Milk Robbery Reveals Climate Of Fear

UK - The National Farmers' Union (NFU) says a climate of fear has been uncovered by its Great Milk Robbery investigation, with milk buyers forced to sign confidentiality agreements so that no details of negotiations with retailers can be disclosed, leaving the supply chain kept dangerously in the dark.
calendar icon 11 November 2010
clock icon 3 minute read
National Farmers Union

No milk buyer attempted to claim that farmers were getting their fair share of market returns under questioning by the NFU - Instead buyers’ said that the price farmers received for their milk was ‘competitive’ despite the total revenue from the manufacture of dairy commodities in 2010 being worth £322.7m more than the same period last year (equivalent to 3.1p per litre) and average milk prices having increased by just 1.4ppl in the same period.

All ten major milk buyers and retailers responded to questions posed by NFU President Peter Kendall in September asking why farmers are missing out on their fair share of millions of pounds in additional revenue, as revealed by the Great Milk Robbery report.

“Many of the milk buyers responded at great length and I would like to thank them for their candidness and engagement,” said Mr Kendall. “The answers make for interesting reading, not just because of what they do tell us, but in some cases, because of what they don’t, or perhaps can’t.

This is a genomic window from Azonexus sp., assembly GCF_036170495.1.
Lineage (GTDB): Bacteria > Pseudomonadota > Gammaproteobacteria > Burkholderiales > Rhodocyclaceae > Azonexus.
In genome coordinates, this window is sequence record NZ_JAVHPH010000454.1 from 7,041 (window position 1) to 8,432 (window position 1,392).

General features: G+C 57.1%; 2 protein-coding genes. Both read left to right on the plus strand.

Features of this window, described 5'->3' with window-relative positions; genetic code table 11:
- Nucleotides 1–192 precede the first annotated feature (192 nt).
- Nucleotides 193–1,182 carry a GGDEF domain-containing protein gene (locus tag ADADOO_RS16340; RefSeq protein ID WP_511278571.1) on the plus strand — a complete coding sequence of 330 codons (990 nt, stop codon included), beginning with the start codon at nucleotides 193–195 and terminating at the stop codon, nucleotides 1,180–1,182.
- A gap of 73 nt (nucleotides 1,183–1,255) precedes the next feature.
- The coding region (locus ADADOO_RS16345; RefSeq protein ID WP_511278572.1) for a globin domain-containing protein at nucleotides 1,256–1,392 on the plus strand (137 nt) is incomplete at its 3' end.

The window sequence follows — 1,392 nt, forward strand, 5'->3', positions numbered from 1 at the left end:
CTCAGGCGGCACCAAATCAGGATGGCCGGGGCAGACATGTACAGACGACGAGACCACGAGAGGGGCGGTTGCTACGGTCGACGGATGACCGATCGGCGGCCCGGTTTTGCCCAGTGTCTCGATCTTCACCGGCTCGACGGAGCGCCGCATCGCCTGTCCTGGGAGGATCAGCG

“I asked milk buyers if retailers were putting them under unfair pressure in negotiations. The one answer they clearly wanted to give me but couldn’t was yes. I believe retailers have created a climate of fear, forcing milk buyers to sign confidentiality agreements so that no details of the negotiation can be disclosed. The balance from healthy competition into ruthless and erratic negotiations has been tipped. Worse still, this is the money that could have been returned to dairy farmers but is instead funding this situation.

“These antics are an affront to hardworking dairy farmers and the NFU should not be alone in criticising this situation as it affects shareholders, consumers and suppliers alike.

“It is clear that this ‘price stalemate’ that we have in the liquid market will be difficult to break until milk buyers stop tearing strips off each other to win business. One way to do this would be to move towards longer term supply agreements between retailers and milk processors to further reduce the frequency of retendering cycles and opportunities for buyers to undercut each other. But I have to say that retailers are behaving like this because the processors have made it easy for them to do so.

“Outside the liquid market I am extremely concerned by the huge weakness in this country’s manufacturing strategy that our work has exposed. No buyer wants to be in commodities, yet all admit that the value has been completely wiped out of the, so- called ‘added value’ market. It seems that too many buyers are holding onto contracts with their customers at any costs when they could be maximising returns from stronger wholesale markets.

“Dairy markets have changed beyond recognition since 2007, yet many milk buyers are still operating to old market strategies. This isn’t good enough. The dairy processing and manufacturing sector needs an urgent overhaul; surely some of this should be looked at by Dairy UK? As the processors’ trade association, it should be focused on its own sector, addressing this obvious market failure and showing leadership in reshaping our manufacturing strategy so that it’s fit for purpose.

“For its part the NFU’s dairy board will develop a strategy for the next decade in dairying, which will show leadership to the supply chain. It will consider the longer term strategic measures that are required to create a better functioning dairy industry and give dairy farmers the confidence to invest for the future.”

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